Israel, land of shredded couch corners? Maybe. At the end of November, the country passed a bill that bans the declawing of cats—with some seriously stiff penalties. Those convicted of the crime will face up to a year in prison and a $20,000 fine, reports Discover. If the idea of banning the practice shocks you, you're probably American: About 25% of cats here are believed to be declawed, but doing so is illegal in Europe, Australia, Brazil, and beyond (and, Discover notes, in a few California cities.)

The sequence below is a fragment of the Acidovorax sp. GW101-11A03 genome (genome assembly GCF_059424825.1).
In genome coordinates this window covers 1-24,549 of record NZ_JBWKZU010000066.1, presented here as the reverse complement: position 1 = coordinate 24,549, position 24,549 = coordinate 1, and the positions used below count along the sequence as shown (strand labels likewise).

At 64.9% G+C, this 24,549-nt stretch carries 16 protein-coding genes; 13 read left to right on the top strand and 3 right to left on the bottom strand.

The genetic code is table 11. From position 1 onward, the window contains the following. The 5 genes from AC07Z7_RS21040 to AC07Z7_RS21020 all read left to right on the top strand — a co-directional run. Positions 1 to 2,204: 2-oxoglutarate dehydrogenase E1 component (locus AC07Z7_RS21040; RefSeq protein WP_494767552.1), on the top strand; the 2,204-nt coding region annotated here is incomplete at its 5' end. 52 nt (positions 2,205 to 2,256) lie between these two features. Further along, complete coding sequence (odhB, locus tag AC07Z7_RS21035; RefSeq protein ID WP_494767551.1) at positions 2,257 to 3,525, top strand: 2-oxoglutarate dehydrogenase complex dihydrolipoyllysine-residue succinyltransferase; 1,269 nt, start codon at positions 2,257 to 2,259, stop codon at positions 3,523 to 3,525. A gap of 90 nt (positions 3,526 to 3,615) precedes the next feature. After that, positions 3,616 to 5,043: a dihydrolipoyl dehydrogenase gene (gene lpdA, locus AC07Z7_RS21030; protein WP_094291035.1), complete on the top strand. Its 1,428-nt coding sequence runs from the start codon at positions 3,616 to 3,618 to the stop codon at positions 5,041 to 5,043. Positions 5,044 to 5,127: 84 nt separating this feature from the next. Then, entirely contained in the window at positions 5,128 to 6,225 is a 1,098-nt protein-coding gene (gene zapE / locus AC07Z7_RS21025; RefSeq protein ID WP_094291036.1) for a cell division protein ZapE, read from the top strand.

The procedure is actually called an "onychectomy," and Discover points out that it involves more than just removing the nail. Generally the entire toe joint, including the bone found there, is amputated, the equivalent of having your fingertips chopped off around the third knuckle. Because cats rely on this part of their paw while walking, Israel believes the move will safeguard cats' ability to walk normally and defend themselves, and will prevent the medical complications that affect as many as 20% of cats after declawing.